Rethink your brand Saturn
“Rethink excess, Rethink American.” This is the big idea from Saturn’s new advertising agency Deutsch.
Rethink excess? America is all about excess. From huge gas guzzling SUV’s, trucks and Hummers to huge supersized meals and waistlines, excess seems to be the American motto.
Why should we rethink American anyway? What is the advantage or reason? It is the fundamental question never addressed in the advertising or with the brand.
American autos in general are not known for reliability, styling, safety. Despite lower prices and higher incentives consumers still prefer to buy imported car brands.
It is not that consumers necessarily prefer Japanese, German or Korean cars. It is that consumers prefer brands. And branding is something that American car makers have not been particularly good at recently.
Consumers prefer these car brands because they stand for something in the mind.
Hyundai: stylishly affordable
What is a Saturn today? Who knows.
At the beginning things were different.
Saturn was born in 1990 as a different kind of car from a different car company but it turned out to be just like every other car company, selling things to everybody.
It is the fundamental problem in business today. After finding success with a narrow focus, the first thing companies want to do is expand the brand which only serves to undermine the meaning and power of the brand in the mind of the consumer.
Saturn built a powerful brand focused on affordable, small, entry level cars backed by sterling customer service. The Saturn brand successfully distanced itself from the cold corporate image of GM and created a warm customer-centric image of a brand born in Spring Hill, Tennessee.
The one model, no haggle sales approach was killer. And the folksy ads from Pulicis & Hal Riney cemented Saturn as “a different kind of car company” in the mind.
In 1994, just four years after its introduction, Saturn hit its high-water mark, selling 286,003 cars. That year, the average Saturn dealer sold more vehicles than the average of any other brand.
“Saturn spirit” was in full bloom. 1994 was also the year 44,000 owners and families attended a “homecoming” at the Saturn plant in Spring Hill, Tennessee.
So what did Saturn do next? Did it try to expand its market share? Or did it try to expand the Saturn brand into larger and more expensive vehicles?
In the March 9, 1998 issue of Automotive News, Charles Child, news editor, said: “GM has to bit the bullet and let Saturn spread its wings. That is, give Saturn a full line of cars and light trucks as soon as practical.” (They should have cut Saturn’s wings!)
In its high-water year, Saturn had 16 percent of the “small” or compact car category and was number two behind the Ford Escort.
Sixteen percent is not exactly the lion’s share of a category. Instead of spending millions of dollars developing a larger Saturn and a sport-utility vehicle, I would have spent the money improving the basic S series model in order to capture some of the 84 percent of the small car market that Saturn didn’t own. So much for my advice.
It took Saturn 11 years to introduce a redesign of the S series. In those same 11 years, Honda introduced three generations of its Civic compact. In 1994, the S series Saturn outsold the Civic by 7 percent. In 2004, the Civic outsold the S series replacement (the Ion) by 197 percent.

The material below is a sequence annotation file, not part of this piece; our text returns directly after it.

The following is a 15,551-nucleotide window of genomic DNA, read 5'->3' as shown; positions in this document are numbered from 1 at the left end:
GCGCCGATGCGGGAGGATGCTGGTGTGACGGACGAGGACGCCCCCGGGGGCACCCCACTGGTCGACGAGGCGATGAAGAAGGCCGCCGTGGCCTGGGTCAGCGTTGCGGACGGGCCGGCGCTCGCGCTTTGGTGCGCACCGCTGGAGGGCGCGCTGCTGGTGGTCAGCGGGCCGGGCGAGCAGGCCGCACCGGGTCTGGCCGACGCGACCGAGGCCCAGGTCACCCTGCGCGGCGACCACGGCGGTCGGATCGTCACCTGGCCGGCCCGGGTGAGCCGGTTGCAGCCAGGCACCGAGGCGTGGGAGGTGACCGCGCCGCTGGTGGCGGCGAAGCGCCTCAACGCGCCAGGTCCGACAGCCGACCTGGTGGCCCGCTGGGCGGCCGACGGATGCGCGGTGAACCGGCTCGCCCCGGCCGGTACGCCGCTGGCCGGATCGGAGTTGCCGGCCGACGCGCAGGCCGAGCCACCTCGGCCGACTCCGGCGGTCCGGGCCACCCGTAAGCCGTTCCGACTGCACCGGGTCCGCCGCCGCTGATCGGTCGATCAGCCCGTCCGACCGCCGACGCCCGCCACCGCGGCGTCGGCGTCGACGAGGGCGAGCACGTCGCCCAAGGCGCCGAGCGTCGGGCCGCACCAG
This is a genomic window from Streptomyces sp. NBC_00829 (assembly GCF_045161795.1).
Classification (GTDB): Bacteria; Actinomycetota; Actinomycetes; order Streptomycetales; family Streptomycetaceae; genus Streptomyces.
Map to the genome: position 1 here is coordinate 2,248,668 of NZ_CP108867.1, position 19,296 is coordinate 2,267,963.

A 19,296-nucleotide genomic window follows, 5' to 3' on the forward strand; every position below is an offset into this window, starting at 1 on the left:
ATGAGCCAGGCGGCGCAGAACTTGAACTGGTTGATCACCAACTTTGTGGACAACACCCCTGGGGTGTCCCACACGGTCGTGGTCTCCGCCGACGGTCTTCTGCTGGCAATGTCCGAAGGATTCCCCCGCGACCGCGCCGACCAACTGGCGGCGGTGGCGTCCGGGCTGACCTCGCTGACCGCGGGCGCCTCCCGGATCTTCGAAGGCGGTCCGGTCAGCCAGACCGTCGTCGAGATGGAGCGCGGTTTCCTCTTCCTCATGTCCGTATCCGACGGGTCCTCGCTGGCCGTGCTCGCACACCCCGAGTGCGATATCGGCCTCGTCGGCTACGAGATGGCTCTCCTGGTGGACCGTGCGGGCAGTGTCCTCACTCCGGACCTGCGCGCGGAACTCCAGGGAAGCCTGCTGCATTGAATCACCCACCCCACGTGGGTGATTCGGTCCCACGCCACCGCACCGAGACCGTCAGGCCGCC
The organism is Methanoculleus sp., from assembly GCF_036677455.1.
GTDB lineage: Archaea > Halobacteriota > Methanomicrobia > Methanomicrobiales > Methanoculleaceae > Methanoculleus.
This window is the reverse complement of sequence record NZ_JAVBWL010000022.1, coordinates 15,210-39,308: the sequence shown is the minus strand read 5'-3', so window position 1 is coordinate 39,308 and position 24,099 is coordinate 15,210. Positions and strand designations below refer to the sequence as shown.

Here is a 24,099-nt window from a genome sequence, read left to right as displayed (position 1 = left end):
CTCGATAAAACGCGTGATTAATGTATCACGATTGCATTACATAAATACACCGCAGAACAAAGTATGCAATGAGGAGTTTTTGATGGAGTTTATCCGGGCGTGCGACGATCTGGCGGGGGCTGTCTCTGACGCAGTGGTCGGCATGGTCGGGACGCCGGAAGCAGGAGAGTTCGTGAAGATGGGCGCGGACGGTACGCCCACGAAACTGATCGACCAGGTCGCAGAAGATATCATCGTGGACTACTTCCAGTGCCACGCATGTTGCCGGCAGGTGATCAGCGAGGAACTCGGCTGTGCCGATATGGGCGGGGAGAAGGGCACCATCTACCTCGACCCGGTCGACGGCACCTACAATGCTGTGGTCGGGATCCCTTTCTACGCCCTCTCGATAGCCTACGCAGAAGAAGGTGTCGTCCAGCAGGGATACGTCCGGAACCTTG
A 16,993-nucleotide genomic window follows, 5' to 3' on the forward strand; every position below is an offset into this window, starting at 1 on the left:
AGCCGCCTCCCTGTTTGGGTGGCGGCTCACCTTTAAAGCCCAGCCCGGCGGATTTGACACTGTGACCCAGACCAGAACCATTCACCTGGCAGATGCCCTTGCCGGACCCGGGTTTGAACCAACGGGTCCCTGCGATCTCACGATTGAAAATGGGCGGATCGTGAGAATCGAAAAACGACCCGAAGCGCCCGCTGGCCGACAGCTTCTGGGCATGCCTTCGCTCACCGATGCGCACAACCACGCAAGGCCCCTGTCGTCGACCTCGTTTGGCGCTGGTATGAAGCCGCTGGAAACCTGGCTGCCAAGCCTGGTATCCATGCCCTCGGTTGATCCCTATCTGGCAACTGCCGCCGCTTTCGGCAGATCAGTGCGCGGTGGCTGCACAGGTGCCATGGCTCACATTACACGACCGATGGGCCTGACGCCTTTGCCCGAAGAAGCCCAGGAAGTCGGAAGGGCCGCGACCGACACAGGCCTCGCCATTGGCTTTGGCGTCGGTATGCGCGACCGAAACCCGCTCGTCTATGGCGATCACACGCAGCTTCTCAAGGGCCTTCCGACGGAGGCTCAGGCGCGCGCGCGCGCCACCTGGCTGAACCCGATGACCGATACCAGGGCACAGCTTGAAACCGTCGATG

In 2002, Saturn tapped Goodby, Silverstein for some new advertising. Sales continued falling to 212,017 in 2004, its worst performance since 1992.
Despite the poor sales results, Goodby’s work won lots of advertising awards and accolades and did plenty to reaffirm the shop as one of America’s premiere creative agencies. But it did nothing for the Saturn brand.
Creative just to be creative. Goodby’s sheet metal spot showed people exhibiting driving behavior without the cars was one of the worst car ads ever. A car ad that doesn’t show the car! Tagline: People first. What does Chevrolet put cows first?
Saturn doesn’t have a product problem,
Saturn doesn’t have an advertising problem,
Saturn has a ginormous branding problem.
What is a Saturn? What does it look like? Who is it for? Who knows.
Saturn once stood for being “different” but by expanding its lineup into larger and more expensive cars along with the invasion of other more focused entry level car brands like Scion, Hyundai and Kia has left Saturn in the mushy middle.
When you expand your brand you risk losing your core position and that is exactly what has happened at Saturn. Today’s kids don’t see Saturn as cool or different.
General Motors hired Robert Lutz to put pizzazz into the design and function of GM cars. And he has. There’s nothing wrong with the cars. It’s the branding that’s all wrong.
When GM had half of the U.S. automobile market, it also had a finely tuned branding strategy. Chevrolet was their entry level car. And then you moved up the ladder to Pontiac, Oldsmobile, Buick and Cadillac.
Except for Cadillac, today’s GM branding ladder goes nowhere. Moving from Saturn to Chevrolet to Pontiac to Buick is essentially a sideways move. The four brands are all competing with the same portfolio of cars.
What is GM’s entry level car? Saturn or Chevrolet? The answer is both. Not a good strategy.
Al was invited to visit Buick where he was taken through the design studio. “What are they doing over there?” he asked.
“They’re designing our entry-level Buick,” someone said.
“Your entry-level Buick,” Al replied, “is Chevrolet.”
What’s wrong with Saturn? It is the same thing that is wrong with General Motors. It’s not an advertising problem. In the past 10 years, GM has spent $30 billion on advertising. It’s a branding problem.
The sad part is that Saturn started with a fresh slate in 1990 and built a powerful brand. Had GM not killed Saturn with expansion, it could have continued that success to today and beyond. Fixing Saturn now will be tough.